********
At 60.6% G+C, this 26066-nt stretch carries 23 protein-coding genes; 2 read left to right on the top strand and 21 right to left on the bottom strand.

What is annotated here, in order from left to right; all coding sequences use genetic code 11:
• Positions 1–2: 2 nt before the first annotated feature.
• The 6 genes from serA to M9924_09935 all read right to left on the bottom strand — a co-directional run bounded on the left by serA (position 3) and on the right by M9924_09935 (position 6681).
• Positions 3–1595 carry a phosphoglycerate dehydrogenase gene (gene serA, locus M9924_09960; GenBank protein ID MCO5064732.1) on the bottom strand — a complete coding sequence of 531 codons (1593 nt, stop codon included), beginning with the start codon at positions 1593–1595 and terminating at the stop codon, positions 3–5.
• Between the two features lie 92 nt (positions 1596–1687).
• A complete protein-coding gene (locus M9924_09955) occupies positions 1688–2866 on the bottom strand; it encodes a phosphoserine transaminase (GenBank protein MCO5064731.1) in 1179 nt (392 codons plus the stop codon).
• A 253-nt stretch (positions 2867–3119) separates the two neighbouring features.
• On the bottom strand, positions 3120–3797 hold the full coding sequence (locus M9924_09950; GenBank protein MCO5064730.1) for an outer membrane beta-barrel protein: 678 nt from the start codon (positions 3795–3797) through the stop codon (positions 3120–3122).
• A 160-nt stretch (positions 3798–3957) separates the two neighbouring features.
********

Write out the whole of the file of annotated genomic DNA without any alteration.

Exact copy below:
At 60.6% G+C, this 26066-nt stretch carries 23 protein-coding genes; 2 read left to right on the top strand and 21 right to left on the bottom strand.

What is annotated here, in order from left to right; all coding sequences use genetic code 11:
• Positions 1–2: 2 nt before the first annotated feature.
• The 6 genes from serA to M9924_09935 all read right to left on the bottom strand — a co-directional run bounded on the left by serA (position 3) and on the right by M9924_09935 (position 6681).
• Positions 3–1595 carry a phosphoglycerate dehydrogenase gene (gene serA, locus M9924_09960; GenBank protein ID MCO5064732.1) on the bottom strand — a complete coding sequence of 531 codons (1593 nt, stop codon included), beginning with the start codon at positions 1593–1595 and terminating at the stop codon, positions 3–5.
• Between the two features lie 92 nt (positions 1596–1687).
• A complete protein-coding gene (locus M9924_09955) occupies positions 1688–2866 on the bottom strand; it encodes a phosphoserine transaminase (GenBank protein MCO5064731.1) in 1179 nt (392 codons plus the stop codon).
• A 253-nt stretch (positions 2867–3119) separates the two neighbouring features.
• On the bottom strand, positions 3120–3797 hold the full coding sequence (locus M9924_09950; GenBank protein MCO5064730.1) for an outer membrane beta-barrel protein: 678 nt from the start codon (positions 3795–3797) through the stop codon (positions 3120–3122).
• A 160-nt stretch (positions 3798–3957) separates the two neighbouring features.